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  1.    #1  
    One thing I think people aren't paying enough attention to is the one button launch feature.

    "For example, phone numbers, applications and even specific application functions (such as looking up a specific web page or addressing an email) can be assigned to any of 26 different keys for instant one-touch execution."

    So to call your Mom you hold down the "M" button. To check traffic on a webpage, you hold down the "T" button. To email your boss, you hold down the "B" button and then start typing. The opportunities are endless (well, not endless.... you can have 26). And you can do all this without looking. Fantastic feature. This is the kind of innovation I expect from an intellectual property company like Handspring.
  2. #2  
    Couldn't agree more Kurt! You get the feeling that the design team was actually thinking of how people would benefit from using this device, rather than just adding features for the sake of features. The more I read about this device the more I'm sure it will be perfect for me and (for the first time) perfect for my wife as well. Now that's a feat!
    go.digital
  3. #3  
    Originally posted by KRamsauer
    To email your boss, you hold down the "B" button and then start typing. The opportunities are endless (well, not endless.... you can have 26). And you can do all this without looking. Fantastic feature. This is the kind of innovation I expect from an intellectual property company like Handspring.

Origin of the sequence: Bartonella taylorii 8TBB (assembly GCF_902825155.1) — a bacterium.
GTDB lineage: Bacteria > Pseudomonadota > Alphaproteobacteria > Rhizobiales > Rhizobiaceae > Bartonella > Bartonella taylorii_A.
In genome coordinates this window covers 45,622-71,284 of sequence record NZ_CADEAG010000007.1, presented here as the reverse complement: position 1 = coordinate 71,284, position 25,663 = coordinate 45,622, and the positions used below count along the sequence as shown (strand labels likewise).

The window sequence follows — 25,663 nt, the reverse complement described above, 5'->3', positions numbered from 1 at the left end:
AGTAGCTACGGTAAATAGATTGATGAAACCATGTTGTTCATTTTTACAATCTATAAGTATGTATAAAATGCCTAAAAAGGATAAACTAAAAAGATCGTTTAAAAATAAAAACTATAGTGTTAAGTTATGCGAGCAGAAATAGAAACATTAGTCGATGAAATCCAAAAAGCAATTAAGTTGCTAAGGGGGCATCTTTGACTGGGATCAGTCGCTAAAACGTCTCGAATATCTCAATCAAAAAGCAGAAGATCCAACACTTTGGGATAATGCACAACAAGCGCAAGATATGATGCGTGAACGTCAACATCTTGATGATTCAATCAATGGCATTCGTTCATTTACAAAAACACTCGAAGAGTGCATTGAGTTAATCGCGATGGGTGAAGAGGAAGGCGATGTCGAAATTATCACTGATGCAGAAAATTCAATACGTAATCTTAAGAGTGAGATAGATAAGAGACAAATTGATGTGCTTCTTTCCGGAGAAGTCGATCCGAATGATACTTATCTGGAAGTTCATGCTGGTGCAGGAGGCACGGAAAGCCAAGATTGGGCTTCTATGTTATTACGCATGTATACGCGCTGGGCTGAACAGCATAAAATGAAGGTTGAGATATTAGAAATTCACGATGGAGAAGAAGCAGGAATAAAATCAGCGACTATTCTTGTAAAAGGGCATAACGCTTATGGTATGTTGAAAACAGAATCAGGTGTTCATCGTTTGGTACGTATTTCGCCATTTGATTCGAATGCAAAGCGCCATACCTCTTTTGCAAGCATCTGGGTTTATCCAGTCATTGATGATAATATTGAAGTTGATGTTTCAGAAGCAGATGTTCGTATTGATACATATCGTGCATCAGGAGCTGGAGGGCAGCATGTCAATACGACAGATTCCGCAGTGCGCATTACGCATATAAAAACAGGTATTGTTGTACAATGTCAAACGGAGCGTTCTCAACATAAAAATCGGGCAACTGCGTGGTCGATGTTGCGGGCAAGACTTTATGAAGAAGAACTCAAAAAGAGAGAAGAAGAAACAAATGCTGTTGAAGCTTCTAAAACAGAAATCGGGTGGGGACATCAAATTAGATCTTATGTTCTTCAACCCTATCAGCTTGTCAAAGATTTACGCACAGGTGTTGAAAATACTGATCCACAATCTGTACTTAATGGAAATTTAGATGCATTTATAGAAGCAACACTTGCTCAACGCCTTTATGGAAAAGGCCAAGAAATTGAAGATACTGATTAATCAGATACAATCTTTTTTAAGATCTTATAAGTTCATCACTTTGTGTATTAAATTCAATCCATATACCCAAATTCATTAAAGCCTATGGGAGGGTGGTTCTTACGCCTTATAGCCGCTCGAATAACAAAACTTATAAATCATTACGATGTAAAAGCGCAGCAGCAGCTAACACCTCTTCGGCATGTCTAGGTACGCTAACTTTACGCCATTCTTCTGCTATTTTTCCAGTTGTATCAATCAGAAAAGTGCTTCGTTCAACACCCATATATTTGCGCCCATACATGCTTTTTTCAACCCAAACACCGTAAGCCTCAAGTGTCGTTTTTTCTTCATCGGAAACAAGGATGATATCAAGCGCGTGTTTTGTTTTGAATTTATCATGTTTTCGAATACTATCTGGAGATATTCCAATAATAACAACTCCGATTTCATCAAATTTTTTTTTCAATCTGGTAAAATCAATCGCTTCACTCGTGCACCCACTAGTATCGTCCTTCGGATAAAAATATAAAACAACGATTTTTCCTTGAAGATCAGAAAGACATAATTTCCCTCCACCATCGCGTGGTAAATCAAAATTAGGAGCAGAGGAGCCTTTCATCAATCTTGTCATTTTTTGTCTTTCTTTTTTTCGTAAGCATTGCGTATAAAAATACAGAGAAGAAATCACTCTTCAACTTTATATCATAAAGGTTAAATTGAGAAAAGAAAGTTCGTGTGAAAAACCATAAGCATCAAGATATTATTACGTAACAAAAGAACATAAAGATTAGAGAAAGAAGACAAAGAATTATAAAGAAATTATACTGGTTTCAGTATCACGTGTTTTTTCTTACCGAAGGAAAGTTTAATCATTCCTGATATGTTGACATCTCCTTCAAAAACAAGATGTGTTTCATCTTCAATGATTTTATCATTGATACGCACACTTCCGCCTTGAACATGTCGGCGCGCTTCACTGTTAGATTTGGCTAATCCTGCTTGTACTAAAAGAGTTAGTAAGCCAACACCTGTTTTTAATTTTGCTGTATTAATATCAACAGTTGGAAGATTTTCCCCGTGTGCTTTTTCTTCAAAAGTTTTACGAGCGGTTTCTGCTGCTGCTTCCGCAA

I doubt you can find the "B" button on your curent treo without looking with any regularity, and that is unlikely to improve with an even smaller keyboard.

    The new article on the Treo 600 is very detailed, but...

    What are the Treo 600's dimensions? Weight? Anyone?
  4. #4  
    I think it's great that they're adding support for system-wide hotkeys. All of those keys are so tempting to be used for instant access to information.

    Even simple hotkeys can make a huge difference in usability. I check my mail so often, that I finally mapped the 'q' key to turn off the device since it is so easy to hit with the right thumb. Unfortunately can't get it to turn *on* the device with standard calls. I thought I'd be able to, with HsKeySetMaskExt(), especially because you can wake up the device with key combos such as opt+home. But I couldn't get it to work with regular keys.

    Hmm, maybe there should be a switcheroo option to use opt+home instead of opt+space. That way it would wake up the device too.

    Edited because I said KeyCapsHack instead of switcheroo.
    Last edited by potatoho; 06/18/2003 at 05:16 PM.
  5. #5  
    It also appears that you can put shortcuts to apps and other things inside the speed-dial buckets in the phone app. And from some of the screencaps, there is also a little shortcut menu that is accessible via the D-pad. Where each push in a certain direction launches a specific app.
  6. #6  
    The Handspring guy in the cnet interview seemed to indicate that there would be a floating cursor that you could control with the D pad, and then by pressing the center of the D pad you would be choosing and launching items, similar to the point and click method of a computer today.

    Anybody else pick up on that?

    Cluemeister
  7. #7  
    Since I used the device, what I think the guy was referring to was the fact that the various fields on screen are 'active' to be selected by the d-pad. That's how it worked when I used it at the Sprint PCS show.
    (as one of my earlier posts indicated - say goodbye to PowerJog - you won't need it)

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